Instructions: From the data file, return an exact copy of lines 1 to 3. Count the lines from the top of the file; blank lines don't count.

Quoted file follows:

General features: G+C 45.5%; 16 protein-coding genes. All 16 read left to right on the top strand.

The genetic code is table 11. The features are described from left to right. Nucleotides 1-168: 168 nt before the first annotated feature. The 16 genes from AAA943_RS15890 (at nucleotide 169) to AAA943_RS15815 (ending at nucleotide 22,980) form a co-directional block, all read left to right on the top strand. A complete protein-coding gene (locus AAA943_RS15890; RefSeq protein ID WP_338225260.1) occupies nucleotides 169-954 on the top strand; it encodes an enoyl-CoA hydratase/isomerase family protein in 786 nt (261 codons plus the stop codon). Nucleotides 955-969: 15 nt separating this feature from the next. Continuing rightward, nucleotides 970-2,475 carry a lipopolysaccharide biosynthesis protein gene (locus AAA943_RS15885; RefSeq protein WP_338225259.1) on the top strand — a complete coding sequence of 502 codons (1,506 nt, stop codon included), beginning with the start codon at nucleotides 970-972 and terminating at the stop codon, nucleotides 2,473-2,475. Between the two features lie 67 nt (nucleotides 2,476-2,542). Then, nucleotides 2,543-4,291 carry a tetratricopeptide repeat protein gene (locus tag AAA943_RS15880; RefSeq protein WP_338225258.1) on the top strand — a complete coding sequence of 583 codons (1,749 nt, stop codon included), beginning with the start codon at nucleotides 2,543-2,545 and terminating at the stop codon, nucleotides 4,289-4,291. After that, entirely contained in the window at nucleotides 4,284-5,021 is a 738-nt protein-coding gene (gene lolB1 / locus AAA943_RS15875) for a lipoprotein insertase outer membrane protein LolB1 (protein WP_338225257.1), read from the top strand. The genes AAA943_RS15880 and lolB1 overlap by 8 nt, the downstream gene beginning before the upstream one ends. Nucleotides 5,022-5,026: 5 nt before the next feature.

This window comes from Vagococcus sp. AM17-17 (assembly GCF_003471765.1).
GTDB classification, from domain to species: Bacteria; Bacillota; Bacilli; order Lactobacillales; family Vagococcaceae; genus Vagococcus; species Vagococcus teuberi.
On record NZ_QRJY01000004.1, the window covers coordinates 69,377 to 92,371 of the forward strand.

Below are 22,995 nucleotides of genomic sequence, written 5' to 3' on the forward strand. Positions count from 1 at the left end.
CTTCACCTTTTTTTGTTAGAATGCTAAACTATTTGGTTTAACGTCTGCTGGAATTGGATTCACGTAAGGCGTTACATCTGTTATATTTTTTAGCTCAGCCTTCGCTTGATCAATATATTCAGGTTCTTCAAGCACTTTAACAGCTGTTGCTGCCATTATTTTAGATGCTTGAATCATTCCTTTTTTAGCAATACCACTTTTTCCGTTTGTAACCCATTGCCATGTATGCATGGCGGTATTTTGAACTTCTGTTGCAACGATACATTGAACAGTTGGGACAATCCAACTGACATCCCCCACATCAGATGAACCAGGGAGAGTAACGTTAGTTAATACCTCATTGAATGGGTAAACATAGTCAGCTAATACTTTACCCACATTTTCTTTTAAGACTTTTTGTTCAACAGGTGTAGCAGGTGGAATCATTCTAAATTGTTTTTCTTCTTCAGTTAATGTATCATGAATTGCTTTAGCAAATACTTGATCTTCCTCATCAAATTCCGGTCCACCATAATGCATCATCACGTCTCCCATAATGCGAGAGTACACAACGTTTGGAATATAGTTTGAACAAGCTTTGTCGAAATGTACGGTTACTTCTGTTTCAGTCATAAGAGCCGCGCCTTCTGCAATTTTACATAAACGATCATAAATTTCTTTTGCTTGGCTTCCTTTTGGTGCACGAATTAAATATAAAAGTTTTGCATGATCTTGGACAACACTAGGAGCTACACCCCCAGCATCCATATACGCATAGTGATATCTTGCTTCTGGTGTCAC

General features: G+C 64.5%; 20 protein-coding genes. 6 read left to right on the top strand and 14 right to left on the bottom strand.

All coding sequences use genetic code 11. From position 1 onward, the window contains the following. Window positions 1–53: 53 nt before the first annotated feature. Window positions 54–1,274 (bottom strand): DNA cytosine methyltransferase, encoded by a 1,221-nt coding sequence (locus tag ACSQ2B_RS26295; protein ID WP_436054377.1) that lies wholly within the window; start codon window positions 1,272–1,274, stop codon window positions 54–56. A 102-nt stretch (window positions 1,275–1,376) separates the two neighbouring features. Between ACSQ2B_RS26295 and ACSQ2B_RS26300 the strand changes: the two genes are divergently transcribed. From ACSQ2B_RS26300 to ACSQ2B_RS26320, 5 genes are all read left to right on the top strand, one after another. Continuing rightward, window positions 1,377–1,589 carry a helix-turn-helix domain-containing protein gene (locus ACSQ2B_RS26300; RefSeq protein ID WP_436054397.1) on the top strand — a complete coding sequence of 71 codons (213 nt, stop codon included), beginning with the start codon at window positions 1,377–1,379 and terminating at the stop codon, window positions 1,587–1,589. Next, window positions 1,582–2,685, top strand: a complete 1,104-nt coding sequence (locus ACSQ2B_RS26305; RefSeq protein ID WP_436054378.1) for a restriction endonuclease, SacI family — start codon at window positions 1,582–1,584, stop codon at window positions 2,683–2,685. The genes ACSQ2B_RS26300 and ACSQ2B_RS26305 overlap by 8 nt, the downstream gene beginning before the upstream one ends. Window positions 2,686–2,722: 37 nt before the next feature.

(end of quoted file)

General features: G+C 45.5%; 16 protein-coding genes. All 16 read left to right on the top strand.

The genetic code is table 11. The features are described from left to right. Nucleotides 1-168: 168 nt before the first annotated feature. The 16 genes from AAA943_RS15890 (at nucleotide 169) to AAA943_RS15815 (ending at nucleotide 22,980) form a co-directional block, all read left to right on the top strand. A complete protein-coding gene (locus AAA943_RS15890; RefSeq protein ID WP_338225260.1) occupies nucleotides 169-954 on the top strand; it encodes an enoyl-CoA hydratase/isomerase family protein in 786 nt (261 codons plus the stop codon). Nucleotides 955-969: 15 nt separating this feature from the next. Continuing rightward, nucleotides 970-2,475 carry a lipopolysaccharide biosynthesis protein gene (locus AAA943_RS15885; RefSeq protein WP_338225259.1) on the top strand — a complete coding sequence of 502 codons (1,506 nt, stop codon included), beginning with the start codon at nucleotides 970-972 and terminating at the stop codon, nucleotides 2,473-2,475. Between the two features lie 67 nt (nucleotides 2,476-2,542). Then, nucleotides 2,543-4,291 carry a tetratricopeptide repeat protein gene (locus tag AAA943_RS15880; RefSeq protein WP_338225258.1) on the top strand — a complete coding sequence of 583 codons (1,749 nt, stop codon included), beginning with the start codon at nucleotides 2,543-2,545 and terminating at the stop codon, nucleotides 4,289-4,291. After that, entirely contained in the window at nucleotides 4,284-5,021 is a 738-nt protein-coding gene (gene lolB1 / locus AAA943_RS15875) for a lipoprotein insertase outer membrane protein LolB1 (protein WP_338225257.1), read from the top strand. The genes AAA943_RS15880 and lolB1 overlap by 8 nt, the downstream gene beginning before the upstream one ends. Nucleotides 5,022-5,026: 5 nt before the next feature.

This window comes from Vagococcus sp. AM17-17 (assembly GCF_003471765.1).